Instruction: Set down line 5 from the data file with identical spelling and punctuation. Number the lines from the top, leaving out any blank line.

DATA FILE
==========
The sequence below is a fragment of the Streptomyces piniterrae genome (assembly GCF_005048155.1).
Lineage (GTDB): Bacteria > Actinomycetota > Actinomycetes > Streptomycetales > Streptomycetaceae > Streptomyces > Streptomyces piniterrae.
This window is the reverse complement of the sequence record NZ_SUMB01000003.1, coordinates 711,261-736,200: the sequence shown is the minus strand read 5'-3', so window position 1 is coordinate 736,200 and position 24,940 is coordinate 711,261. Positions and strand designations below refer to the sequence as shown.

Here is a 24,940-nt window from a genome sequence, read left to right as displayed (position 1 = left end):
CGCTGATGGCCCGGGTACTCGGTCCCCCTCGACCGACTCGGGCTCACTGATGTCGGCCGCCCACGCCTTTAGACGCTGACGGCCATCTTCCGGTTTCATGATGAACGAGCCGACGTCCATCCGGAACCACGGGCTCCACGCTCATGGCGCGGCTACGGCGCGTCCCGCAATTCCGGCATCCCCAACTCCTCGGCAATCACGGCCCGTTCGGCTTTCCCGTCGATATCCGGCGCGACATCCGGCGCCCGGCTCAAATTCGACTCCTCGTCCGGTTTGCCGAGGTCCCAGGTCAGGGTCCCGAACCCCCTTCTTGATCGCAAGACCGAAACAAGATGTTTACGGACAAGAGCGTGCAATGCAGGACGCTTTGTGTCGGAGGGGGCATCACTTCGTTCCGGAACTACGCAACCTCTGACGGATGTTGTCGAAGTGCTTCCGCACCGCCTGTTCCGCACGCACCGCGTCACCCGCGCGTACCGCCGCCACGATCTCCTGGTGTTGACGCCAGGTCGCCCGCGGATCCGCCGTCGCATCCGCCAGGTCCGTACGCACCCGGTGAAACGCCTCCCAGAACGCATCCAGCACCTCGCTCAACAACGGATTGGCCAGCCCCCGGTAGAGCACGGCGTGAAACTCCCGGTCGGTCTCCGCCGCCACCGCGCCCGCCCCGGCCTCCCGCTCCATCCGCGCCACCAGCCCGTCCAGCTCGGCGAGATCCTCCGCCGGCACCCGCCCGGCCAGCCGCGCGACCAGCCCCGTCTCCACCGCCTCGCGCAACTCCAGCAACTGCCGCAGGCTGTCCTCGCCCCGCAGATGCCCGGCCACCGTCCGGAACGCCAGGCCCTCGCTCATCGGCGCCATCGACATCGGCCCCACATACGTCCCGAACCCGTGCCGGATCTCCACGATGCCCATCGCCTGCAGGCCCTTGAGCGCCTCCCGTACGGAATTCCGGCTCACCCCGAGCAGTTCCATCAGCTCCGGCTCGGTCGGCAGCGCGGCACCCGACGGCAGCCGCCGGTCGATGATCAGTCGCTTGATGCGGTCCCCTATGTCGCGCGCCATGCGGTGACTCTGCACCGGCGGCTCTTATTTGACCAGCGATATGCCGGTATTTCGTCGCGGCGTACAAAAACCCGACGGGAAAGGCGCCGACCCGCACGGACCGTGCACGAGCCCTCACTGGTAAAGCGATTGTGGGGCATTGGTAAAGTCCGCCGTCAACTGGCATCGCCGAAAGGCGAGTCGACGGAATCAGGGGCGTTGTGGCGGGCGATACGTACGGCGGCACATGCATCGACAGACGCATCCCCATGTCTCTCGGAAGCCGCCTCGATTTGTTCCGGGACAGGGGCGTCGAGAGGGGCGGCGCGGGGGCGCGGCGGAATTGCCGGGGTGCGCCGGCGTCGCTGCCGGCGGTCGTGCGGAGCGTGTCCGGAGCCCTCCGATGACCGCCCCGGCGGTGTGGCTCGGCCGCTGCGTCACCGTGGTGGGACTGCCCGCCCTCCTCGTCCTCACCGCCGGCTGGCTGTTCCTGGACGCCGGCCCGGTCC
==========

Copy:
CGCTGATGGCCCGGGTACTCGGTCCCCCTCGACCGACTCGGGCTCACTGATGTCGGCCGCCCACGCCTTTAGACGCTGACGGCCATCTTCCGGTTTCATGATGAACGAGCCGACGTCCATCCGGAACCACGGGCTCCACGCTCATGGCGCGGCTACGGCGCGTCCCGCAATTCCGGCATCCCCAACTCCTCGGCAATCACGGCCCGTTCGGCTTTCCCGTCGATATCCGGCGCGACATCCGGCGCCCGGCTCAAATTCGACTCCTCGTCCGGTTTGCCGAGGTCCCAGGTCAGGGTCCCGAACCCCCTTCTTGATCGCAAGACCGAAACAAGATGTTTACGGACAAGAGCGTGCAATGCAGGACGCTTTGTGTCGGAGGGGGCATCACTTCGTTCCGGAACTACGCAACCTCTGACGGATGTTGTCGAAGTGCTTCCGCACCGCCTGTTCCGCACGCACCGCGTCACCCGCGCGTACCGCCGCCACGATCTCCTGGTGTTGACGCCAGGTCGCCCGCGGATCCGCCGTCGCATCCGCCAGGTCCGTACGCACCCGGTGAAACGCCTCCCAGAACGCATCCAGCACCTCGCTCAACAACGGATTGGCCAGCCCCCGGTAGAGCACGGCGTGAAACTCCCGGTCGGTCTCCGCCGCCACCGCGCCCGCCCCGGCCTCCCGCTCCATCCGCGCCACCAGCCCGTCCAGCTCGGCGAGATCCTCCGCCGGCACCCGCCCGGCCAGCCGCGCGACCAGCCCCGTCTCCACCGCCTCGCGCAACTCCAGCAACTGCCGCAGGCTGTCCTCGCCCCGCAGATGCCCGGCCACCGTCCGGAACGCCAGGCCCTCGCTCATCGGCGCCATCGACATCGGCCCCACATACGTCCCGAACCCGTGCCGGATCTCCACGATGCCCATCGCCTGCAGGCCCTTGAGCGCCTCCCGTACGGAATTCCGGCTCACCCCGAGCAGTTCCATCAGCTCCGGCTCGGTCGGCAGCGCGGCACCCGACGGCAGCCGCCGGTCGATGATCAGTCGCTTGATGCGGTCCCCTATGTCGCGCGCCATGCGGTGACTCTGCACCGGCGGCTCTTATTTGACCAGCGATATGCCGGTATTTCGTCGCGGCGTACAAAAACCCGACGGGAAAGGCGCCGACCCGCACGGACCGTGCACGAGCCCTCACTGGTAAAGCGATTGTGGGGCATTGGTAAAGTCCGCCGTCAACTGGCATCGCCGAAAGGCGAGTCGACGGAATCAGGGGCGTTGTGGCGGGCGATACGTACGGCGGCACATGCATCGACAGACGCATCCCCATGTCTCTCGGAAGCCGCCTCGATTTGTTCCGGGACAGGGGCGTCGAGAGGGGCGGCGCGGGGGCGCGGCGGAATTGCCGGGGTGCGCCGGCGTCGCTGCCGGCGGTCGTGCGGAGCGTGTCCGGAGCCCTCCGATGACCGCCCCGGCGGTGTGGCTCGGCCGCTGCGTCACCGTGGTGGGACTGCCCGCCCTCCTCGTCCTCACCGCCGGCTGGCTGTTCCTGGACGCCGGCCCGGTCC